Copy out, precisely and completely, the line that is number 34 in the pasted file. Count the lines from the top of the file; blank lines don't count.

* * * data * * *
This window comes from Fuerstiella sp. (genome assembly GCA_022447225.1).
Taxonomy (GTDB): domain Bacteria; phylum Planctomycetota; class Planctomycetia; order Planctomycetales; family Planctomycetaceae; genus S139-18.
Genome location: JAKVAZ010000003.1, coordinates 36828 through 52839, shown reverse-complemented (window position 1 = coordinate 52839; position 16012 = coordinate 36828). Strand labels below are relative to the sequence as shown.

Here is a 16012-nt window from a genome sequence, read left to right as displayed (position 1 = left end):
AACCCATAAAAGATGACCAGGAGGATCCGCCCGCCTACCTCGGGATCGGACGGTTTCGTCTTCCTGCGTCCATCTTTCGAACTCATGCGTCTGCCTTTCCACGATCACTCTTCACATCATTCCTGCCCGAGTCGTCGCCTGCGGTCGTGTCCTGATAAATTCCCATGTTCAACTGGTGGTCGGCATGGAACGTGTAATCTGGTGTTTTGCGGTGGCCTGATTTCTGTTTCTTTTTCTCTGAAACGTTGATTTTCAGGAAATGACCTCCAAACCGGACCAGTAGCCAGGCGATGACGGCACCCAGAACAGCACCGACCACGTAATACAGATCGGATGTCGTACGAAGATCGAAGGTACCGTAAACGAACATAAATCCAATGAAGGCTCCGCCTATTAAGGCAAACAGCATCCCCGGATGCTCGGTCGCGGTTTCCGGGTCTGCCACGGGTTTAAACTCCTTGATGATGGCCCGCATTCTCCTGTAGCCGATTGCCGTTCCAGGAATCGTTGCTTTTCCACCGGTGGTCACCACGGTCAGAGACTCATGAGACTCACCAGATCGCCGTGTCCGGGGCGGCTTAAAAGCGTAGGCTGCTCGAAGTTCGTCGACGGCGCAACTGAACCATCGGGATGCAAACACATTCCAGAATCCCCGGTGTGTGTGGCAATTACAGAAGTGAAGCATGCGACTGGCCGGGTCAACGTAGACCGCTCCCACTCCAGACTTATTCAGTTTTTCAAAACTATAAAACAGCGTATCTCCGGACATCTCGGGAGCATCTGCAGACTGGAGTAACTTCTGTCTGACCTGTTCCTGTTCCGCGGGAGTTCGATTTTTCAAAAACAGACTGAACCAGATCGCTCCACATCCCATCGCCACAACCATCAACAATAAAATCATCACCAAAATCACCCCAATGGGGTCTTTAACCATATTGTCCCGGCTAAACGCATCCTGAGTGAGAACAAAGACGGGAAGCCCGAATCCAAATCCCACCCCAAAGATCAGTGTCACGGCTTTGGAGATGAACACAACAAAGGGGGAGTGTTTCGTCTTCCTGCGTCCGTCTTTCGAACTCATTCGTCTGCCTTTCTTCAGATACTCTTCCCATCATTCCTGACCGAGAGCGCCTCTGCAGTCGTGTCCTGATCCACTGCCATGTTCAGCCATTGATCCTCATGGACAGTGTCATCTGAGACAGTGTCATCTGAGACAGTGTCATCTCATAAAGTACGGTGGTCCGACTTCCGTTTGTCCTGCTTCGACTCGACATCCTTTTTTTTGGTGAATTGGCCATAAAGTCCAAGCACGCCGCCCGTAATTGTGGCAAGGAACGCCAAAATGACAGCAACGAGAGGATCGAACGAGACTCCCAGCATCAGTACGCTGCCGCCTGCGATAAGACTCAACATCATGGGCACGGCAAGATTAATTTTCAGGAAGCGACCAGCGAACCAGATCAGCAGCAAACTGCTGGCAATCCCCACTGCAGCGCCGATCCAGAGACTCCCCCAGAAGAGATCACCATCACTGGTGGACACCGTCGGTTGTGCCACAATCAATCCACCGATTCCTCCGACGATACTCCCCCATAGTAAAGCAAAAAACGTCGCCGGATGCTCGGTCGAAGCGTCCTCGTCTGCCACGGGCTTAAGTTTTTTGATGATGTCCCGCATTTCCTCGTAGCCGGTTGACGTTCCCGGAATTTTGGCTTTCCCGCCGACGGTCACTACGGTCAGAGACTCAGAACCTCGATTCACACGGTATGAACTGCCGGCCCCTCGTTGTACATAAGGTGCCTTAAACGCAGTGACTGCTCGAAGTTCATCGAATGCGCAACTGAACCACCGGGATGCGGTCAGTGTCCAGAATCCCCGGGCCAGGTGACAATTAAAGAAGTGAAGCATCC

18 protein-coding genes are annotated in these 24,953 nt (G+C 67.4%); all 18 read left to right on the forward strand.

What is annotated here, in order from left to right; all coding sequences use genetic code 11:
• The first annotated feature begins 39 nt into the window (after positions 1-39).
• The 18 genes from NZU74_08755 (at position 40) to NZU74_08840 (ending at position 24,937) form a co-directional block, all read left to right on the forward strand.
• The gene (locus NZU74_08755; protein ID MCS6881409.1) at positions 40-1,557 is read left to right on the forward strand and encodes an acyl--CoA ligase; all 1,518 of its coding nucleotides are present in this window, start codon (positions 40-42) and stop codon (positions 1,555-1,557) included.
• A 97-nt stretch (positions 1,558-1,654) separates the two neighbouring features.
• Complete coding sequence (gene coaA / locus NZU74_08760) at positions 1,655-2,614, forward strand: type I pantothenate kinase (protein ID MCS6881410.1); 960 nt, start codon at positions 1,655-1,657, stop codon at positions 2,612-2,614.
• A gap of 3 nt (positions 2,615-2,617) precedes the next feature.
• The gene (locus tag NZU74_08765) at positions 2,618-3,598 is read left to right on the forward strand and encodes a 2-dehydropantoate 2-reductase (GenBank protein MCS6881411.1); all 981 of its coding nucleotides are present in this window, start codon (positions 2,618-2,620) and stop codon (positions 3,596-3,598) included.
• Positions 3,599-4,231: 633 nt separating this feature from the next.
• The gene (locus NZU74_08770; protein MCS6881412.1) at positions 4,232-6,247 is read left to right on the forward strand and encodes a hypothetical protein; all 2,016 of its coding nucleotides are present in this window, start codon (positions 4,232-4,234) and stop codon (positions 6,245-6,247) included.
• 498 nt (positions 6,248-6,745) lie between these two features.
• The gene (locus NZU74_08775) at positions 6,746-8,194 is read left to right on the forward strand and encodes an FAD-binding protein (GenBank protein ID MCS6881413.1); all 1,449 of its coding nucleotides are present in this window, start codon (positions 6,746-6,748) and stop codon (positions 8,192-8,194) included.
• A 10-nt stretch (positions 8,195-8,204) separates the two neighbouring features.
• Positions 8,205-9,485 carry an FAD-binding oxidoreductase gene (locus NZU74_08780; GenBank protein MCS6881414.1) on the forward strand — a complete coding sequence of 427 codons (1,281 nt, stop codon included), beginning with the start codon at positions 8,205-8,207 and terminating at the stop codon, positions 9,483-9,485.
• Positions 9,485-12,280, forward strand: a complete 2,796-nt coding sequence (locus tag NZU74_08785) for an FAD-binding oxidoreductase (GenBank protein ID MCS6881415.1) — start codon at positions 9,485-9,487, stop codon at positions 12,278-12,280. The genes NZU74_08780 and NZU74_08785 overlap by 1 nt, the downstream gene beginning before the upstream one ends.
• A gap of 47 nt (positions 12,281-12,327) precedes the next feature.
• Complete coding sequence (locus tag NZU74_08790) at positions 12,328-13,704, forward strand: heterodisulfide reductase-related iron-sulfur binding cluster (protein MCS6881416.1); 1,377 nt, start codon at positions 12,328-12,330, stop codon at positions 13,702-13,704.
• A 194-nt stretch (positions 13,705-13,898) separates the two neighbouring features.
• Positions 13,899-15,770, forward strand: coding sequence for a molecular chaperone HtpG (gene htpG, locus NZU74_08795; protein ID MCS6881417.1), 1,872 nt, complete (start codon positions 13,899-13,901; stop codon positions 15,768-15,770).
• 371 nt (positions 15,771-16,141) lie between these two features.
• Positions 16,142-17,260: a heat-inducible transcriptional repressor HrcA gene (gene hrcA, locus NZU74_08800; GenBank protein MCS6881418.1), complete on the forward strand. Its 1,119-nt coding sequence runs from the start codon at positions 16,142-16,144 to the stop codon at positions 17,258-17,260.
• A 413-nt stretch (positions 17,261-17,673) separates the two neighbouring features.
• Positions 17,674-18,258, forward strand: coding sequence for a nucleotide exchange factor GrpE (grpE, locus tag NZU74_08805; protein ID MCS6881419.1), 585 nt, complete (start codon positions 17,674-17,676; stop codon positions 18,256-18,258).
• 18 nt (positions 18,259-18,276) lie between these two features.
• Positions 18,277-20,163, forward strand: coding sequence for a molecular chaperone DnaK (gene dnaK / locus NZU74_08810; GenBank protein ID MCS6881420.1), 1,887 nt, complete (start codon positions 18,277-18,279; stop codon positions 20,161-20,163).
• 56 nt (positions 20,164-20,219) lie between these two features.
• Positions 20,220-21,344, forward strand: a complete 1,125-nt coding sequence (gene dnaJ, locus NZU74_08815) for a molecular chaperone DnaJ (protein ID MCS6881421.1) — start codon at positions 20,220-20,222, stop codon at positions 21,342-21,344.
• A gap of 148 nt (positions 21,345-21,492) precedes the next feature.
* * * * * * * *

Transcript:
• A gap of 148 nt (positions 21,345-21,492) precedes the next feature.